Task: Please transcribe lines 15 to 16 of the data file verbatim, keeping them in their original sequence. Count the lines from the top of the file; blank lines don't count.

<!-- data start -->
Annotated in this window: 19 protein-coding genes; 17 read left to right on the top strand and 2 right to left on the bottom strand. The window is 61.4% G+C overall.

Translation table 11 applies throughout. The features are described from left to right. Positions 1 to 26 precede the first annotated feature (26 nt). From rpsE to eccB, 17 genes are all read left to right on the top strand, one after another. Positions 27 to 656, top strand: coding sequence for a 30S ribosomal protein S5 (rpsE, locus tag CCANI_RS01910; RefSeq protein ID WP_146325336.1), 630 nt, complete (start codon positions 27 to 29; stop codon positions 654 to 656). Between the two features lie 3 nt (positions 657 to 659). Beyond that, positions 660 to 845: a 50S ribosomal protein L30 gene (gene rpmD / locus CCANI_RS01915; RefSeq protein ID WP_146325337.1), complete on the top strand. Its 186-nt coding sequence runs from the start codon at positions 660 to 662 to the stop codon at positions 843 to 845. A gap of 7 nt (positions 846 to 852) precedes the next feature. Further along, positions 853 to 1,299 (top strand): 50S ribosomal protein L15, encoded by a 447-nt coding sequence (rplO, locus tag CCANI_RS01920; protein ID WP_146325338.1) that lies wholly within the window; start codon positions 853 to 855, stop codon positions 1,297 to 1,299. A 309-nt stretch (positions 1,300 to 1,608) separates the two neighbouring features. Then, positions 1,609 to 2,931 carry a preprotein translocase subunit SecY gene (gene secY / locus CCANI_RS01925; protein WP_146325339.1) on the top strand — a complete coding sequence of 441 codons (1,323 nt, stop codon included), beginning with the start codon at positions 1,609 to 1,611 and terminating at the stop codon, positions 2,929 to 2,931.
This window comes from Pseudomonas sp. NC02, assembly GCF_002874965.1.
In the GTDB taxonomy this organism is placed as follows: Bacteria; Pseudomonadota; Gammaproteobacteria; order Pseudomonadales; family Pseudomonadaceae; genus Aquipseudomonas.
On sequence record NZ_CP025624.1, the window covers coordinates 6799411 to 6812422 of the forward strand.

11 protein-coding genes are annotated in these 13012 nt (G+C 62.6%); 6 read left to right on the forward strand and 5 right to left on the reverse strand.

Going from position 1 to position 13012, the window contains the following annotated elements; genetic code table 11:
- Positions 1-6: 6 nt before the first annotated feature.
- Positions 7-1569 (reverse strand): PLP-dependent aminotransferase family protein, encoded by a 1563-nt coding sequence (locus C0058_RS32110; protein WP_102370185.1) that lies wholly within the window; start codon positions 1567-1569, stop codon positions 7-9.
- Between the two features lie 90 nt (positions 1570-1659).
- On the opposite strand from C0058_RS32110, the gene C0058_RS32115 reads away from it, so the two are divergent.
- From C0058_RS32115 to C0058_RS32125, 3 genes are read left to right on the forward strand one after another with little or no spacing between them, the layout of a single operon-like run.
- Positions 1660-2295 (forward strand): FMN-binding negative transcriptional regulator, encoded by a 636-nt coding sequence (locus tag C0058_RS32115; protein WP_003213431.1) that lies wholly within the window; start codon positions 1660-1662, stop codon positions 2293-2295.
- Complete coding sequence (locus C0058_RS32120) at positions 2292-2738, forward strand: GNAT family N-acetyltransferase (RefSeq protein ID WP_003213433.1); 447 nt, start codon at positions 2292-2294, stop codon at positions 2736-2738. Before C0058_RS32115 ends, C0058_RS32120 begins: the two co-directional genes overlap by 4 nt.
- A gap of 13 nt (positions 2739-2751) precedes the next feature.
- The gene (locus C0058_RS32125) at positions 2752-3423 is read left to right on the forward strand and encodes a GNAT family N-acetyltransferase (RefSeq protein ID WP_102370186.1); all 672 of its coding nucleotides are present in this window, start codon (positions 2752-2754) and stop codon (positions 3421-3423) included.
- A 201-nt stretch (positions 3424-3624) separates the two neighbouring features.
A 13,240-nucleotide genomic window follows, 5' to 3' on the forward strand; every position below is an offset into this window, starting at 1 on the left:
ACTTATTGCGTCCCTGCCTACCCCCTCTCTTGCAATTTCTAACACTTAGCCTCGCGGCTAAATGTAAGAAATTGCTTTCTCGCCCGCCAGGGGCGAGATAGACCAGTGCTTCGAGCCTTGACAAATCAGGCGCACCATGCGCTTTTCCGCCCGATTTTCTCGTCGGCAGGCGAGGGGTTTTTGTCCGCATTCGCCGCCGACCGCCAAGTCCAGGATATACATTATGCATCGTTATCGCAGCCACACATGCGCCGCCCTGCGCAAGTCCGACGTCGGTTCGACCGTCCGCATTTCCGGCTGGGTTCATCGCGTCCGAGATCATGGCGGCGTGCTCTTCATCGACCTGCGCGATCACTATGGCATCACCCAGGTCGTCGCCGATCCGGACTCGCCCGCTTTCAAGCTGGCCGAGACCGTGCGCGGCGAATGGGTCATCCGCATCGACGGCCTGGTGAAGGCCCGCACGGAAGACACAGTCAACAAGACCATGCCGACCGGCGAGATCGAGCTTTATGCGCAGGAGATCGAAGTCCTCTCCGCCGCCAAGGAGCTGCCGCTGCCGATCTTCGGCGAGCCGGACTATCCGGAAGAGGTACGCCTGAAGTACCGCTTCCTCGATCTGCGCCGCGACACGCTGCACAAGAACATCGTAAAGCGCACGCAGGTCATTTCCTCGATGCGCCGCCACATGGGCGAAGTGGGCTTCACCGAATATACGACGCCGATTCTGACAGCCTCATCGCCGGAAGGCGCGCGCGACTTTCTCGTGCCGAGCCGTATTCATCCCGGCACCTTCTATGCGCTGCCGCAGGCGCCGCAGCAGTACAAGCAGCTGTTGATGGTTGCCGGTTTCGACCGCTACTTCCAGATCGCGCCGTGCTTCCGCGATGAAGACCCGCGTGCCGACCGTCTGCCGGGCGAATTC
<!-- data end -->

- A gap of 13 nt (positions 2739-2751) precedes the next feature.
- The gene (locus C0058_RS32125) at positions 2752-3423 is read left to right on the forward strand and encodes a GNAT family N-acetyltransferase (RefSeq protein ID WP_102370186.1); all 672 of its coding nucleotides are present in this window, start codon (positions 2752-2754) and stop codon (positions 3421-3423) included.